1. "Thomas Wright, the Prisoners' Friend", The ragged school union magazine, Publisher Partridge & Oakey, 1852, page 173

Related Research Articles

Charles Arbuthnot British politician

Charles Arbuthnot was a British diplomat and Tory politician. He was Ambassador to the Ottoman Empire between 1804 and 1807 and held a number of political offices. He was a good friend of the Duke of Wellington. His second wife, Harriet, became a hostess at Wellington's society dinners, and wrote an important diary cataloging contemporary political intrigues.

Francis Egerton, 3rd Duke of Bridgewater British noble

Francis Egerton, 3rd Duke of Bridgewater, known as Lord Francis Egerton until 1748, was a British nobleman from the Egerton family. He was the youngest son of the 1st Duke. He did not marry, and the dukedom expired with him, although the earldom was inherited by a cousin, Lieutenant-General John Egerton.

Thomas Wright may refer to:

William Beechey British artist

Sir William Beechey was a leading English portraitist of the golden age of British painting.

HM Prison Forest Bank is a Category B men's private prison, in the Agecroft area of Pendlebury in Salford near Manchester, England. The prison is operated by Sodexo Justice Services.

Mark Philips was an English Liberal Party politician, and one of the first pair of Members of Parliament for Manchester after the Great Reform Act.

HM Prison Wormwood Scrubs grade II listed prison in the United kingdom

HM Prison Wormwood Scrubs is a Category B men's prison located in the Wormwood Scrubs area of the London Borough of Hammersmith and Fulham, in West London, England. The prison is operated by Her Majesty's Prison Service.

Louis Gallait Belgian painter

Louis Gallait was a Belgian painter. He lay at the basis of a revival of history painting in Belgium. He earned his reputation especially with the large painting of Charles V's abdication. Gallait's works were esteemed because of their realism, faithfulness of the costumes and color composition of his paintings. He was also a distinguished portrait painter.

Portraits of Shakespeare Wikimedia list article

Within four decades of its foundation in 1856, upwards of 60 portraits were offered for sale to the National Portrait Gallery purporting to be of William Shakespeare, but there are only two definitively accepted as portraying him, both of which are posthumous. One is the engraving that appears on the title-page of the First Folio (1623) and the other is the sculpture that adorns his memorial in Stratford upon Avon, which dates from before 1623. However, several paintings from the period have also been argued to represent him.

Johann Baptist von Lampi the Elder Austrian-Italian painter

Johann Baptist Lampi the Elder was an Austrian-Italian historical and portrait painter. He settled in the Russian Empire after the third and final partition of Poland, enticed by an extremely generous offer from the Tsar.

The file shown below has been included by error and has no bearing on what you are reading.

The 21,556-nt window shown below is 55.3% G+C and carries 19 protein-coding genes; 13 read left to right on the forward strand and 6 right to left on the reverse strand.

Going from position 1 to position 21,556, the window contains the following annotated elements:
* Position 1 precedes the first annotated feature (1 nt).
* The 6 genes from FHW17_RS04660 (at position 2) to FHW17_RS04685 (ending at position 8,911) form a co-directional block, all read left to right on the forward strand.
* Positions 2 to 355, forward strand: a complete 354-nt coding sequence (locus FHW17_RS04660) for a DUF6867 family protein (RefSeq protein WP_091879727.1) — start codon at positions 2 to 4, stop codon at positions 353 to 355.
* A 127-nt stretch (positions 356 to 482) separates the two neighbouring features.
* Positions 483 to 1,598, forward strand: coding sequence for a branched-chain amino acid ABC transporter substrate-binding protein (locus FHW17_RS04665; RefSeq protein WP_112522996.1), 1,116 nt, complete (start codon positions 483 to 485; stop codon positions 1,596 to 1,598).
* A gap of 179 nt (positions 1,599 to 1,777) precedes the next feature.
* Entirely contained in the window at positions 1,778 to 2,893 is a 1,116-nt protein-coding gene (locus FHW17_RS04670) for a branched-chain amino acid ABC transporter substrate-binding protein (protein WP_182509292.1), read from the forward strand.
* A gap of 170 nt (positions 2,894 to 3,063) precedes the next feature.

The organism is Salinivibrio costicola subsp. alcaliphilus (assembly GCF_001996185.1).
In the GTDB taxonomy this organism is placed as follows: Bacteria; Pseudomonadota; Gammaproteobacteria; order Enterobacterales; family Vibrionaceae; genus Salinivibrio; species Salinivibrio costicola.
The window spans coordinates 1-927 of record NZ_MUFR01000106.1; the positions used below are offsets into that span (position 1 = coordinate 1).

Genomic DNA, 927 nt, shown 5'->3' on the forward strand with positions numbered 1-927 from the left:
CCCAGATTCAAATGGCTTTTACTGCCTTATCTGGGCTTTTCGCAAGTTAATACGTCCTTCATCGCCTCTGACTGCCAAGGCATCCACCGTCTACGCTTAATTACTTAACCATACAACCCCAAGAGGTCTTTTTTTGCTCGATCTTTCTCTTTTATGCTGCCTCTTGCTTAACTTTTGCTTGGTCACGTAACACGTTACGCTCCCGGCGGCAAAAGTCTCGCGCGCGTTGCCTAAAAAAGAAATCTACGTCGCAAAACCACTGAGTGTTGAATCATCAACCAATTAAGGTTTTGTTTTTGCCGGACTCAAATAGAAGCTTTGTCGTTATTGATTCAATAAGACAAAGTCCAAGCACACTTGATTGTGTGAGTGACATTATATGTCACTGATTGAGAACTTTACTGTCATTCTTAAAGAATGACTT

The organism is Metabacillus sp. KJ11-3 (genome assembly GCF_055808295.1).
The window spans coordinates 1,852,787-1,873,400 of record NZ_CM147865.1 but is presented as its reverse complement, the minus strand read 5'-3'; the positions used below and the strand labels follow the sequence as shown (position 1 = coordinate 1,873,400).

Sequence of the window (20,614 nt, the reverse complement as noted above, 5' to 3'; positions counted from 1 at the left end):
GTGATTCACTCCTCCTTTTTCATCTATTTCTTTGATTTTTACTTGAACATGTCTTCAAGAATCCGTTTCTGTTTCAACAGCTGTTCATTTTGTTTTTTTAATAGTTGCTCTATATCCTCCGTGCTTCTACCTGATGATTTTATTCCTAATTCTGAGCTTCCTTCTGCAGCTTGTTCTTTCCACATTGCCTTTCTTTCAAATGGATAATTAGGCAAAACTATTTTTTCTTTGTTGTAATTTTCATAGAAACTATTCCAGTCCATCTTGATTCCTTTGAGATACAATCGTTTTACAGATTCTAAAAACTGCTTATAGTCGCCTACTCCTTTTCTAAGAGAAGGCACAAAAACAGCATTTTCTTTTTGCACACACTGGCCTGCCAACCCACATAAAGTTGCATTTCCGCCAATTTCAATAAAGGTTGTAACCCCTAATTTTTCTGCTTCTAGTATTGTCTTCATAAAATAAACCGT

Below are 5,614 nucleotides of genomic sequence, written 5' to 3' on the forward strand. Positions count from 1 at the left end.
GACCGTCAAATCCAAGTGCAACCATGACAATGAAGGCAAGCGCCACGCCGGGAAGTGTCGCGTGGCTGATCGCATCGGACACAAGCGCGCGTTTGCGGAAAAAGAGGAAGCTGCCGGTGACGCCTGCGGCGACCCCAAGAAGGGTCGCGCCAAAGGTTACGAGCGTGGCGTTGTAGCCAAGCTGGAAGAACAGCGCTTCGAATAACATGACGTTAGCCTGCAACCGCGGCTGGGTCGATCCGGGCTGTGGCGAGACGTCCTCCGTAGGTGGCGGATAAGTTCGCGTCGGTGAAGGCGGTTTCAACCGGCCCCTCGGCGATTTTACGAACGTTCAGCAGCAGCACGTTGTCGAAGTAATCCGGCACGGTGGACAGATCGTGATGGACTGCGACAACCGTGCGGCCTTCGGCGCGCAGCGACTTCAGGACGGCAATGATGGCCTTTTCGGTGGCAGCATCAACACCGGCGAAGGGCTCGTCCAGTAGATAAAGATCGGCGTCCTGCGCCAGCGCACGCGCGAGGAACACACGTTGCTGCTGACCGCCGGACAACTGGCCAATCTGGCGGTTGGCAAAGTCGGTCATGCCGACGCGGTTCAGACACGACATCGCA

Thomas Oldham Barlow English mezzotint engraver

Thomas Oldham Barlow was an English mezzotint engraver. His prints helped to popularise the works of painters like John Phillip and Sir John Everett Millais.

Mather & Platt is the name of several large engineering firms in Europe, South Africa and Asia that are subsidiaries of Wilo SE, Germany or were founded by former employees. The original company was founded in the Newton Heath area of Manchester, England, where it was a major employer. That firm continues as a food processing and packaging business, trading as M & P Engineering in Trafford Park, Manchester.

James Smith (murderer) sixth-to-last criminal to be executed in a British prison

James Smith was the sixth-to-last criminal to be executed in a British prison. He was hanged for the murder of Mrs. Sarah Isabella Cross in her sweetshop at the corner of Hulme Hall Lane and Iron Street, Miles Platting, Manchester.

<i>Tiger in the Smoke</i> 1956 film by Roy Ward Baker

Tiger in the Smoke is a 1956 British crime film directed by Roy Ward Baker and starring Donald Sinden, Muriel Pavlow, Tony Wright, Bernard Miles and Christopher Rhodes. It is based on the 1952 novel The Tiger in the Smoke by Margery Allingham, although the film omits the principal character of Albert Campion. The film is set in a noirish smog-shrouded London and Brittany, France and combines the genres of mystery, thriller, crime and drama. The cinematography was by Geoffrey Unsworth.

Joseph Aston was an English journalist, dramatist, and miscellaneous writer.

Joseph Adshead (1800–1861) was an English merchant, reformer and pamphleteer from Manchester.

James Charles (painter) British impressionist artist

James Henry Charles was a British impressionist artist.

Events from the year 1789 in Scotland.

Samuel Ellis and Company Defunct British engineering company

Samuel Ellis and Company was a British engineering company, based in Salford, Manchester. It operated, in various form, from 1832 to 1887.


The public domain consists of all the creative work to which no exclusive intellectual property rights apply. Those rights may have expired, been forfeited, expressly waived, or may be inapplicable.

Sidney Lee 19th/20th-century English biographer and critic

Sir Sidney Lee was an English biographer, writer and critic.

<i>Dictionary of National Biography</i> Multi-volume reference work

The Dictionary of National Biography (DNB) is a standard work of reference on notable figures from British history, published since 1885. The updated Oxford Dictionary of National Biography (ODNB) was published on 23 September 2004 in 60 volumes and online, with 50,113 biographical articles covering 54,922 lives.